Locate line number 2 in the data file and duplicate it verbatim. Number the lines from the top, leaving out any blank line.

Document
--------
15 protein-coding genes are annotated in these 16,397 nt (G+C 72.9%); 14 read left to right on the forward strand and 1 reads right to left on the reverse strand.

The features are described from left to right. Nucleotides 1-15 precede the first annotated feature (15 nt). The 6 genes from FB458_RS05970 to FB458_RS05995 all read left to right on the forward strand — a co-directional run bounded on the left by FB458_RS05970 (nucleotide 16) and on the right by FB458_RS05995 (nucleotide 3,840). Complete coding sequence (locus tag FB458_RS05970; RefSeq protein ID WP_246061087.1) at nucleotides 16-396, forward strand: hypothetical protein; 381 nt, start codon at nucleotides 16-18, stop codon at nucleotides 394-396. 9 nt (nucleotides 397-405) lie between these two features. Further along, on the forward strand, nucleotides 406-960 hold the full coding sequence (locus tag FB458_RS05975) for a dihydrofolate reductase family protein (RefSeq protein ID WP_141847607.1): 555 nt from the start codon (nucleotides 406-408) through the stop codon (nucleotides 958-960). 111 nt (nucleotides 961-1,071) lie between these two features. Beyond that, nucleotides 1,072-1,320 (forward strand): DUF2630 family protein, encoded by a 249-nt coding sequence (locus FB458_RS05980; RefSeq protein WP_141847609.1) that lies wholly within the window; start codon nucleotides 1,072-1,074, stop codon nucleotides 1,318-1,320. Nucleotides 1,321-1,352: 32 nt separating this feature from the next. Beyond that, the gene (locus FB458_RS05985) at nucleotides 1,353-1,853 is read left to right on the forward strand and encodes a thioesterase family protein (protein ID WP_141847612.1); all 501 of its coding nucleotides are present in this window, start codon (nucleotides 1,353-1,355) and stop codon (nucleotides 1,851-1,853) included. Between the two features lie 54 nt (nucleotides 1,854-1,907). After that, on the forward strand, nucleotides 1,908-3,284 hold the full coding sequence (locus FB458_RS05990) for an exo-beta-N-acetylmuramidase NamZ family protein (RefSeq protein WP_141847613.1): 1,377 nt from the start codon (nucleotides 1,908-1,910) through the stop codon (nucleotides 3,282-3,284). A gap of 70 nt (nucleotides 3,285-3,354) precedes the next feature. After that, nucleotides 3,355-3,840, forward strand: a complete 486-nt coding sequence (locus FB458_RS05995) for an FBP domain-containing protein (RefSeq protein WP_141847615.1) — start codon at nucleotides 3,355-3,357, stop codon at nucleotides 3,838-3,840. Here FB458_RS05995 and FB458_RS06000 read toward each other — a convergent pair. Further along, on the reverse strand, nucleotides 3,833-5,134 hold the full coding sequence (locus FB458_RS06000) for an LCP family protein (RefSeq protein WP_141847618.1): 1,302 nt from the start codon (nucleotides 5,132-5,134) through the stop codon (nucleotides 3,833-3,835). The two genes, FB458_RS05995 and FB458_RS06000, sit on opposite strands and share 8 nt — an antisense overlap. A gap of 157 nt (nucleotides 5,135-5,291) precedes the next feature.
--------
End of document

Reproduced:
The features are described from left to right. Nucleotides 1-15 precede the first annotated feature (15 nt). The 6 genes from FB458_RS05970 to FB458_RS05995 all read left to right on the forward strand — a co-directional run bounded on the left by FB458_RS05970 (nucleotide 16) and on the right by FB458_RS05995 (nucleotide 3,840). Complete coding sequence (locus tag FB458_RS05970; RefSeq protein ID WP_246061087.1) at nucleotides 16-396, forward strand: hypothetical protein; 381 nt, start codon at nucleotides 16-18, stop codon at nucleotides 394-396. 9 nt (nucleotides 397-405) lie between these two features. Further along, on the forward strand, nucleotides 406-960 hold the full coding sequence (locus tag FB458_RS05975) for a dihydrofolate reductase family protein (RefSeq protein ID WP_141847607.1): 555 nt from the start codon (nucleotides 406-408) through the stop codon (nucleotides 958-960). 111 nt (nucleotides 961-1,071) lie between these two features. Beyond that, nucleotides 1,072-1,320 (forward strand): DUF2630 family protein, encoded by a 249-nt coding sequence (locus FB458_RS05980; RefSeq protein WP_141847609.1) that lies wholly within the window; start codon nucleotides 1,072-1,074, stop codon nucleotides 1,318-1,320. Nucleotides 1,321-1,352: 32 nt separating this feature from the next. Beyond that, the gene (locus FB458_RS05985) at nucleotides 1,353-1,853 is read left to right on the forward strand and encodes a thioesterase family protein (protein ID WP_141847612.1); all 501 of its coding nucleotides are present in this window, start codon (nucleotides 1,353-1,355) and stop codon (nucleotides 1,851-1,853) included. Between the two features lie 54 nt (nucleotides 1,854-1,907). After that, on the forward strand, nucleotides 1,908-3,284 hold the full coding sequence (locus FB458_RS05990) for an exo-beta-N-acetylmuramidase NamZ family protein (RefSeq protein WP_141847613.1): 1,377 nt from the start codon (nucleotides 1,908-1,910) through the stop codon (nucleotides 3,282-3,284). A gap of 70 nt (nucleotides 3,285-3,354) precedes the next feature. After that, nucleotides 3,355-3,840, forward strand: a complete 486-nt coding sequence (locus FB458_RS05995) for an FBP domain-containing protein (RefSeq protein WP_141847615.1) — start codon at nucleotides 3,355-3,357, stop codon at nucleotides 3,838-3,840. Here FB458_RS05995 and FB458_RS06000 read toward each other — a convergent pair. Further along, on the reverse strand, nucleotides 3,833-5,134 hold the full coding sequence (locus FB458_RS06000) for an LCP family protein (RefSeq protein WP_141847618.1): 1,302 nt from the start codon (nucleotides 5,132-5,134) through the stop codon (nucleotides 3,833-3,835). The two genes, FB458_RS05995 and FB458_RS06000, sit on opposite strands and share 8 nt — an antisense overlap. A gap of 157 nt (nucleotides 5,135-5,291) precedes the next feature.